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Glow worm

- the worm is a firefly
The glow-worm belongs to the group of beetles called fireflies. It is found along the river Kongeå, and the greatest chance of seeing it is in the early summer around midsummer's eve.
The glow-worm lives in damp soil, for example in bogs, meadows and shadowy forest floors.
Among other things, the glow-worm larva lives off snails, which it bites and paralyzes with a deadly poison. After killing the larva, it chews a digestive enzyme into the snail. The enzyme turns the snail into a soup-like liquid that the larva can consume.
Luminous females
The males fly around looking for the glowing females. The females cannot fly, but they attract males by switching on a small white-green diode on the abdomen. When darkness falls, you can see them lit up as small bright green spots in the tall grass.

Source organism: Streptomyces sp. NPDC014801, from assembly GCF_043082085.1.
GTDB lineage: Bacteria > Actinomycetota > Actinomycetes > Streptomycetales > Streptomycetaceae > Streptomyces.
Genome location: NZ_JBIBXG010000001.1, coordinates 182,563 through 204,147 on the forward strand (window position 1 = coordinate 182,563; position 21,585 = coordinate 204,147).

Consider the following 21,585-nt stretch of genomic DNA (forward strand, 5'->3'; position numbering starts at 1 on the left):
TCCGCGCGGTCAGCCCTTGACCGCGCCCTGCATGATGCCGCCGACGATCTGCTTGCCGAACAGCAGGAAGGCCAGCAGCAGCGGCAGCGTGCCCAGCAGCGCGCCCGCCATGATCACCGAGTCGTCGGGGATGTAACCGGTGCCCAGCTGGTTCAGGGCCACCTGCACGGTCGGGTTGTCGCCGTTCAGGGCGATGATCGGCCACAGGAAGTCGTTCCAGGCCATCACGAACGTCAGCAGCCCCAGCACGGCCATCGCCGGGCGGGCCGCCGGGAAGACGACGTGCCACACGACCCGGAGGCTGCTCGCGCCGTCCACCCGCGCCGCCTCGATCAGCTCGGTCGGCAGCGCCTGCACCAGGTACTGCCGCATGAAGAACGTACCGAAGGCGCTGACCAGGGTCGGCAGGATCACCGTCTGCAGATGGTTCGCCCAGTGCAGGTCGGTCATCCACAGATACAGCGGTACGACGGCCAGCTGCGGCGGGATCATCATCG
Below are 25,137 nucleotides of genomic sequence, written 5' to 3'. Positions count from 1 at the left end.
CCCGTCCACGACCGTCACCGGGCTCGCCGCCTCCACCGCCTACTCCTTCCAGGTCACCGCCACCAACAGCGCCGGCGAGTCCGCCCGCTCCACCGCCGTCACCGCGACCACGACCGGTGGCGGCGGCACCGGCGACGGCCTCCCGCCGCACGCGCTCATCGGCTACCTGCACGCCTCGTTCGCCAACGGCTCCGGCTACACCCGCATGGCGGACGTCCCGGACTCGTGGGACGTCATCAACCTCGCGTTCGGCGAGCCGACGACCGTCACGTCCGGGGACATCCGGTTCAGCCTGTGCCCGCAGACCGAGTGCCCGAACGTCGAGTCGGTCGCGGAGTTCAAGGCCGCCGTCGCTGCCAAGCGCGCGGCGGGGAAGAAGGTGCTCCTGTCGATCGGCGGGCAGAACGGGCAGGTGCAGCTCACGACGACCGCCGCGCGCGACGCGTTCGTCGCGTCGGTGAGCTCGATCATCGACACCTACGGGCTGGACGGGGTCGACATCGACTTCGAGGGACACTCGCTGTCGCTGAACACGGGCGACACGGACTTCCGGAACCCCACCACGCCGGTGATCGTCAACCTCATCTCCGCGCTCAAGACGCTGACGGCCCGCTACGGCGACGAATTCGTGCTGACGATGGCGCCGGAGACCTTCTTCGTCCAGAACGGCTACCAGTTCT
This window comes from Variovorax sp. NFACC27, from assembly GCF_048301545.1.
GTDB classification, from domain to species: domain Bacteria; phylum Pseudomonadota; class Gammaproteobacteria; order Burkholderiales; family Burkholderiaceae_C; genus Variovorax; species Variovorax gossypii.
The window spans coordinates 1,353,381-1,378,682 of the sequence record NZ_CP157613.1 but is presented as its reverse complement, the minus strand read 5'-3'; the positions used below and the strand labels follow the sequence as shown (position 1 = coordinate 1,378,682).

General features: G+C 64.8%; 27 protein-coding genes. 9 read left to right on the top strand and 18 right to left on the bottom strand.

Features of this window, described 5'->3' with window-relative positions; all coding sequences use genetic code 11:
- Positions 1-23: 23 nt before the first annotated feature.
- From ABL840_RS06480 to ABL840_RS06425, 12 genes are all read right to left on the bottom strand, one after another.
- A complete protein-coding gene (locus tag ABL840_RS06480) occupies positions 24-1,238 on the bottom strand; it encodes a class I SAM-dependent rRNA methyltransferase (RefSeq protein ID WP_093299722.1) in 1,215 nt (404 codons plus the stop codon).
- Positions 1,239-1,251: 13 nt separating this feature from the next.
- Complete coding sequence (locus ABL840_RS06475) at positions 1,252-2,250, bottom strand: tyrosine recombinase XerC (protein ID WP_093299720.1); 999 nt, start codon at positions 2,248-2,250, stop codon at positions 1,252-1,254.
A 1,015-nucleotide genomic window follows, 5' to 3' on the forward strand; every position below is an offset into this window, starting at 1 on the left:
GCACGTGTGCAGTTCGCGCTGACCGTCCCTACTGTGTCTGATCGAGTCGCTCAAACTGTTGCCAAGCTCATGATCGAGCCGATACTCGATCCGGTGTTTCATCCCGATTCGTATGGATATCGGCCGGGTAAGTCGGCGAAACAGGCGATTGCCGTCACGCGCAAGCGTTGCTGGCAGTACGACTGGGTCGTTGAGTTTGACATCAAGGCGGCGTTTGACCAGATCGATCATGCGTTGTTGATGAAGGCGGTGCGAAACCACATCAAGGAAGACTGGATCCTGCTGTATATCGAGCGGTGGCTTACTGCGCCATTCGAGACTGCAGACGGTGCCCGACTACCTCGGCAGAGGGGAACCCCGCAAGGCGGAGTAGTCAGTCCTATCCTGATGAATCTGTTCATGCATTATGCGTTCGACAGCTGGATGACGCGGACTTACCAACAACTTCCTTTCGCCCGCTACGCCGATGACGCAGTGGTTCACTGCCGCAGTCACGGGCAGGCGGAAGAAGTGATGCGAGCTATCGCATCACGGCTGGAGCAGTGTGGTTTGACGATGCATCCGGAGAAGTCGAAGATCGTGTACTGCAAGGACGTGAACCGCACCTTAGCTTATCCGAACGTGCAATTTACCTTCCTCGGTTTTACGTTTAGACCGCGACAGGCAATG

The glow-worm's ability to emit light is present throughout all stages of its development, and even the egg can light up. The ability is particularly well developed in the wingless female.
Illuminous glow-worm, female
Facts about the glow-worm
Length female: 16-25 mm
Length, male: 11-12 mm
The male's wing cases are black-brown with a yellow-brown border. The feelers and legs are brownish.
Glow-worm, male
The female is long, flat and larval like. Brownish on the upper side and pink  at the sides. It has neither wings nor wing cases.
Common in Mid Jutland. Rare in southern Jutland, Northwestern Sealand and Bornholm.